CBG aka Cannabigerol

Might This Multipurpose Cannabinoid Be the Next Big Thing?

“Does anyone know where I can get some CBG-rich hemp seeds?”

This was a question that I saw a Facebook friend ask just this morning.

To the woke-but-uninformed, this may look like a great moment to correct the gentleman, confidently assuming he meant to type CBD. However, we all know what happens when we assume…

Yes, hemp-derived CBD has been a hot commodity for over a half a decade now and will continue to be for a long, long time.

Long overdue lab-grade research into the cannabis/hemp plant has revealed the importance of not only CBD and THC – the two most abundant cannabinoids in most cannabis cultivars – but of the full spectrum of cannabinoids and terpenes.

CBG is one such cannabinoid that is intriguing researchers as they spend more time analyzing its isolated form and how it interacts with other cannabinoids.

The future of cannabinoid therapy starts now so let’s examine CBG and see if we can determine what, if any, therapeutic or recreational value it may hold now or in the future.


In most cannabis or hemp cultivars, CBG will make up just 1% or less of the total cannabinoid content when testing the harvested buds or flowers of the plant.

Due to this relative scarcity CBG is referred to as a minor cannabinoid, but in its raw or acidic form (CBGa), it actually serves as a crucial building block in the plant’s final cannabinoid expression.

Here’s how it works.

Enzymes in the cannabis or hemp plant, along with environmental factors such as temperature and/or UV light, interact with the plant’s early production of CBGa, directing the majority of those acids into advanced CBDa, THCa, or CBCa production.

The more THC and/or CBD a plant has, the less abundant the CBG will be in the end product.


The endocannabinoid system (ECS) found in each one of us has receptors located throughout the body. While flooding that system with a full spectrum of cannabinoids is generally the best practice, we are learning that certain cannabinoids can be targeted at certain regions of the body or at specific ailments.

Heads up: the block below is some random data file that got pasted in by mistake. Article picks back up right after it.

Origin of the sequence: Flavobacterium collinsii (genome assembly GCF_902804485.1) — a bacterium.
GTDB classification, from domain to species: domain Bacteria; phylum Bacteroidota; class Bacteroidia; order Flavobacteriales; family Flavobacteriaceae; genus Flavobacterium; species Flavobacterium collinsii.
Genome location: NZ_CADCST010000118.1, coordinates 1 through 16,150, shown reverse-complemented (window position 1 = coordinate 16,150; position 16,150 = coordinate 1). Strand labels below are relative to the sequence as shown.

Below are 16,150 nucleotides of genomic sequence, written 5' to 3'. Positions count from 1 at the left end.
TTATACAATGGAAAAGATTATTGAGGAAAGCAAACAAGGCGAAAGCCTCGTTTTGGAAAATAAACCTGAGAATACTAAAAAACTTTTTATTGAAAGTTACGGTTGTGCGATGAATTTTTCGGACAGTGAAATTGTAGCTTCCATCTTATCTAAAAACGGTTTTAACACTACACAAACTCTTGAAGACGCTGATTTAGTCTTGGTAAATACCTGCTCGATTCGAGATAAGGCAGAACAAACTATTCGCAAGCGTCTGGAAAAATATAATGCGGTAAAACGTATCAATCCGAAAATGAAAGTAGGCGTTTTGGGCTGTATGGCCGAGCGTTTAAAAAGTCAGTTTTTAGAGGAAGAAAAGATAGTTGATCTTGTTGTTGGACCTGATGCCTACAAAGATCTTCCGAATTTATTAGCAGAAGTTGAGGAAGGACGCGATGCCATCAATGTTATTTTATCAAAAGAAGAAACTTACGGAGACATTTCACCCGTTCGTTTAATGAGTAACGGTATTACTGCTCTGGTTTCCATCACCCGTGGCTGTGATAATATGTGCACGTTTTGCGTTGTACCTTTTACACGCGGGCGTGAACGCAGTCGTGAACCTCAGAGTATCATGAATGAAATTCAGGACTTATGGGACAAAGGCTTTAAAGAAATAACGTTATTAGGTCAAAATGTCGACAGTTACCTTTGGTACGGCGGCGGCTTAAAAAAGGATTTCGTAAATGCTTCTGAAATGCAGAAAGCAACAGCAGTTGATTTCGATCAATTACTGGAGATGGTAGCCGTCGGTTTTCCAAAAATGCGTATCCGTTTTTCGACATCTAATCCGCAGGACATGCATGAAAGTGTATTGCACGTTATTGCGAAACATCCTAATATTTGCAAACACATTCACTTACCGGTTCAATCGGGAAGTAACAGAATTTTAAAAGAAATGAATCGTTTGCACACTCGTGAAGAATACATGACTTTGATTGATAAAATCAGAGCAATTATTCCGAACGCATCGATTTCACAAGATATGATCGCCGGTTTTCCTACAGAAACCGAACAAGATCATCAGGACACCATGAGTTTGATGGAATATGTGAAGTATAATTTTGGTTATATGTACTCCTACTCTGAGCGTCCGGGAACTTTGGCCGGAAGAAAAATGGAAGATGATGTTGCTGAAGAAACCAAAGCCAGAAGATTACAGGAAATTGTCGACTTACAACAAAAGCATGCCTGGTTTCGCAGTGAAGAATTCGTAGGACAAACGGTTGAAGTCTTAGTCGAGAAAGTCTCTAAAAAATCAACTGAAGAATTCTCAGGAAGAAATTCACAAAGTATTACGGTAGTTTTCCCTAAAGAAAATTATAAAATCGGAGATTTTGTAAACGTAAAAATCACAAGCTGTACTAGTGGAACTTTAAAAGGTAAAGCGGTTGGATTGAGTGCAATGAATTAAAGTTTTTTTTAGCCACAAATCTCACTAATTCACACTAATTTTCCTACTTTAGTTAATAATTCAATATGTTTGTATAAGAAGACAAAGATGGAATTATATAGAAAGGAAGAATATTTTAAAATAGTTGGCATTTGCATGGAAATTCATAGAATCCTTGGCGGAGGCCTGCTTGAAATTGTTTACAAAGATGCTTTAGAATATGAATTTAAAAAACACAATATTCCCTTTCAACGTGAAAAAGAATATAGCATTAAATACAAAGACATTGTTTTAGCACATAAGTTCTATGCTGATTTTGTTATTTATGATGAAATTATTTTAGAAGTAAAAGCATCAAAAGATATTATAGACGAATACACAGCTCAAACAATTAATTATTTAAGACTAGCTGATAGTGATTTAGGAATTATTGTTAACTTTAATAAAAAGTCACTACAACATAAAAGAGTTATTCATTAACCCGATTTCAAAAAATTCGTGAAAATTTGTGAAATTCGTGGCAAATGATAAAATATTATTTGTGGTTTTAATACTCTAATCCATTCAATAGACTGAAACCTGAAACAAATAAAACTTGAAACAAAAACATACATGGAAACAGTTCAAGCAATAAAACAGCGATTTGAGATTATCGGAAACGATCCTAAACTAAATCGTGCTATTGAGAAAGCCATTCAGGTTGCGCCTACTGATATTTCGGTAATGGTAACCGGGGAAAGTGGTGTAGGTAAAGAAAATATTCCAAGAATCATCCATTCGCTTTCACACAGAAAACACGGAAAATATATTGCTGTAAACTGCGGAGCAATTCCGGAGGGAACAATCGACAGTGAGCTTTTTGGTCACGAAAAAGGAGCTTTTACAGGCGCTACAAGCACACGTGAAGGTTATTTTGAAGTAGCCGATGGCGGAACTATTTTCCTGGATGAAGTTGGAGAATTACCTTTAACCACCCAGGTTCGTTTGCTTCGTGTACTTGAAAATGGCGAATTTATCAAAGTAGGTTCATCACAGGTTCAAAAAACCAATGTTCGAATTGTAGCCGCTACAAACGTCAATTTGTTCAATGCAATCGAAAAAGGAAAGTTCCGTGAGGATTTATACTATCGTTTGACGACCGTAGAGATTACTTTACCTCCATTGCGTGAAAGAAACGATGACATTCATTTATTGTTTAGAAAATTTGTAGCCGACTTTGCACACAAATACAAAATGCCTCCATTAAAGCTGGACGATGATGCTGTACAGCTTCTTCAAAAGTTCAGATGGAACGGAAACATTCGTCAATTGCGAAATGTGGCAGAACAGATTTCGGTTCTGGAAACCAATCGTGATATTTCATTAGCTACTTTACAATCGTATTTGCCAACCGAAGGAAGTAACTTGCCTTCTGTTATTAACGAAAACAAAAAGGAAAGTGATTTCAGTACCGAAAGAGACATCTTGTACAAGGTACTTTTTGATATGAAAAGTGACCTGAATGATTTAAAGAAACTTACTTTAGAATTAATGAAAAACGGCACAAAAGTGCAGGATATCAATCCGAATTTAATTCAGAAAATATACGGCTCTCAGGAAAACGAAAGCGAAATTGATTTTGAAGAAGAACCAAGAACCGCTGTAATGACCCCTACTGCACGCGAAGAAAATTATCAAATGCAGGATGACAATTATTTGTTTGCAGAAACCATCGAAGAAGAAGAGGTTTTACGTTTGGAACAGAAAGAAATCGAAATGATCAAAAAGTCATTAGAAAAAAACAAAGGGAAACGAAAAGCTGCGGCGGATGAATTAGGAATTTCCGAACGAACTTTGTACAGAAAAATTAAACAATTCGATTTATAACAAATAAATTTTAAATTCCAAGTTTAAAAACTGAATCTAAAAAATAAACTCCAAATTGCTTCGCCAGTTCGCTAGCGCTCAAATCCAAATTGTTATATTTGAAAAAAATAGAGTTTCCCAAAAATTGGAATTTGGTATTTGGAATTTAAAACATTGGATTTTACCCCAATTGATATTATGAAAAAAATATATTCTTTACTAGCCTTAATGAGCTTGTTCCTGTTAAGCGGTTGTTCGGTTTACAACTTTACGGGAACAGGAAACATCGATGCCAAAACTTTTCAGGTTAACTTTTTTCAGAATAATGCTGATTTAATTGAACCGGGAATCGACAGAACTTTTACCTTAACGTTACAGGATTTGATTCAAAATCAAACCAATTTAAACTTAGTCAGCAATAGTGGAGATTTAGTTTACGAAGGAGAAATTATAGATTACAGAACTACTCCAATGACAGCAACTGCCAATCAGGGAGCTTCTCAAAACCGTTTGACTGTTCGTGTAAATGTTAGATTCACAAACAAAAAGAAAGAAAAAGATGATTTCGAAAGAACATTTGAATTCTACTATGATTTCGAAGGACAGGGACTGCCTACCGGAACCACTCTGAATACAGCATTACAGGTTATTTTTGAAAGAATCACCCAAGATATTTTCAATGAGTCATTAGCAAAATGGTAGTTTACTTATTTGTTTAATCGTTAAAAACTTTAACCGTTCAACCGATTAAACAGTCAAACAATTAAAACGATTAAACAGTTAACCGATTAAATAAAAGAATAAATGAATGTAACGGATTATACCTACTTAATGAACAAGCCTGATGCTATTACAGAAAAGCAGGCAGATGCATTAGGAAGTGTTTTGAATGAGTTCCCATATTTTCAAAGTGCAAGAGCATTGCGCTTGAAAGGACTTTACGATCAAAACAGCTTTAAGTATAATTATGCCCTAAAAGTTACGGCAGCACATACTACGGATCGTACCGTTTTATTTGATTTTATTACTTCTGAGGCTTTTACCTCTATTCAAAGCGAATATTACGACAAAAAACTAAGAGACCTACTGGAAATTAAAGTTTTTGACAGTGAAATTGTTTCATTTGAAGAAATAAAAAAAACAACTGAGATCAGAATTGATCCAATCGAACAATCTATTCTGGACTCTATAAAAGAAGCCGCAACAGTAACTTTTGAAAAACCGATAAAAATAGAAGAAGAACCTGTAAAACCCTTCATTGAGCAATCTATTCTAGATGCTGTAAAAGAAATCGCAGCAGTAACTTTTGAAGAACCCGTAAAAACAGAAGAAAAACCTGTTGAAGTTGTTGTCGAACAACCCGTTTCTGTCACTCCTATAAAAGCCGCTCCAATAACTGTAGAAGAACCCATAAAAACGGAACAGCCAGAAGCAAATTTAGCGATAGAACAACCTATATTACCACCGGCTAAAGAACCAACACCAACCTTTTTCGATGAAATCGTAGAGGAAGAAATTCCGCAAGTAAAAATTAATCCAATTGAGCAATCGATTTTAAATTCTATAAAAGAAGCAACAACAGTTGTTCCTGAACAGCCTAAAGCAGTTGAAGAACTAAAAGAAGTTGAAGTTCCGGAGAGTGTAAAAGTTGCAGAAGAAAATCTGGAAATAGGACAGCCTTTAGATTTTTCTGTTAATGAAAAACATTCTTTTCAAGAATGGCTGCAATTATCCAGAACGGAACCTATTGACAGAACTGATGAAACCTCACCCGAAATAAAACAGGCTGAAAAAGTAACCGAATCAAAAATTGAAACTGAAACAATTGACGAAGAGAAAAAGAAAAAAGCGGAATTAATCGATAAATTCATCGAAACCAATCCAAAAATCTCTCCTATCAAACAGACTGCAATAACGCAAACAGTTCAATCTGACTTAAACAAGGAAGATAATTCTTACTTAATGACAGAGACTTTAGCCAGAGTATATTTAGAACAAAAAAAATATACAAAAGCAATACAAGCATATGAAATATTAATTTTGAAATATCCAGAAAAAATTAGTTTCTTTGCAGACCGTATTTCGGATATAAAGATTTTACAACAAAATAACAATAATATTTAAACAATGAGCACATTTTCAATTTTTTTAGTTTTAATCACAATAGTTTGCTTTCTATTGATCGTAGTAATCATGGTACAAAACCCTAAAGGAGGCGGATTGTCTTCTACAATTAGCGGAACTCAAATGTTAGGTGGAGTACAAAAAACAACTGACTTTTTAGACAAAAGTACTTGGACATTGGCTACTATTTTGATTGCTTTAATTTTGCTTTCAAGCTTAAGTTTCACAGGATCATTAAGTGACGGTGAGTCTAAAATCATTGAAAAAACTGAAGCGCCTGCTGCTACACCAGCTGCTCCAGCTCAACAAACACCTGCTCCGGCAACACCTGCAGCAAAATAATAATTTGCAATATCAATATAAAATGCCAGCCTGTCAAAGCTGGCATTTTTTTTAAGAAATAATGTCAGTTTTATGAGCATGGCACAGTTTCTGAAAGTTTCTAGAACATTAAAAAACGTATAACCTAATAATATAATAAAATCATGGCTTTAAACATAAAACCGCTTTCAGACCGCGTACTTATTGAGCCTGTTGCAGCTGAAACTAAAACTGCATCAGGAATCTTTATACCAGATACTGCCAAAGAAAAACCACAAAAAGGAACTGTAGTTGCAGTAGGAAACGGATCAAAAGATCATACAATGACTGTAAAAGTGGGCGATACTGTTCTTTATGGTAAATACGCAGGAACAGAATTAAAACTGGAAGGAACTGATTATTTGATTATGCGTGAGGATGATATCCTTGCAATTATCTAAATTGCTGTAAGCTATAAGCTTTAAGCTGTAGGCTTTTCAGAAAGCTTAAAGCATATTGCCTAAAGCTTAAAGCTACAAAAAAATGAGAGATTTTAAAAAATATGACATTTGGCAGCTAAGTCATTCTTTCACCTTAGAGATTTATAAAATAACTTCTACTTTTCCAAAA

Such seems to be the case with CBG.

Unlike THC, CBG appears to be non-psychoactive, even in concentrated doses.

So, its recreational ‘value’ is next to none, but the potential therapeutic value of this single cannabinoid is mind blowing.

CBG has been shown to reduce intraocular pressure on the eyes, making it a potentially groundbreaking treatment for glaucoma patients. It should come as no surprise that our eye region is rich in receptors.

A powerful neuroprotectant, CBG has been shown to mitigate the otherwise debilitating effects of Huntington’s Disease. It can also reduce inflammation to combat irritable bowel syndrome, it can treat otherwise untreatable MRSA conditions, and in its isolated/non-psychoactive form it has been shown to improve appetite in test subjects.

Early research shows real promise that CBG specifically may be the cure for colorectal cancer in the not-too-distant future.

What does CBG do? Besides “get you baked…”, what doesn’t it do?


As mentioned, as cannabis or hemp plants flip the switch to start focusing predominantly on either CBD or THC production, the natural balance of CBG content begins to diminish.

As much as peer-reviewed, lab-grade research helps to move the mainstream opinion of the plant, real, respectable research has been happening in sun-soaked fields and well-lit basements for decades and now, as back then, innovation in cannabinoid cultivation is well underway in the grassroots of the cannabis and hemp culture.

Breeders and farmers are working together to develop strains or cultivars that will naturally pump higher levels of CBG to the final harvest and into finished products.

Similarly, cannabis extraction artists have drafted gameplans for concentrating all the most prevalent cannabinoids.

Those plans provide specific details pertaining to exactly when the plants should be harvested (early!), what solvents and processes should be used to perform the extraction, etc. to maximize yields of CBG.

With more focus on this fascinating cannabinoid by both scientists and wooks alike, it is a safe bet that we will soon see useful products boasting natural CBG levels once thought impossible.

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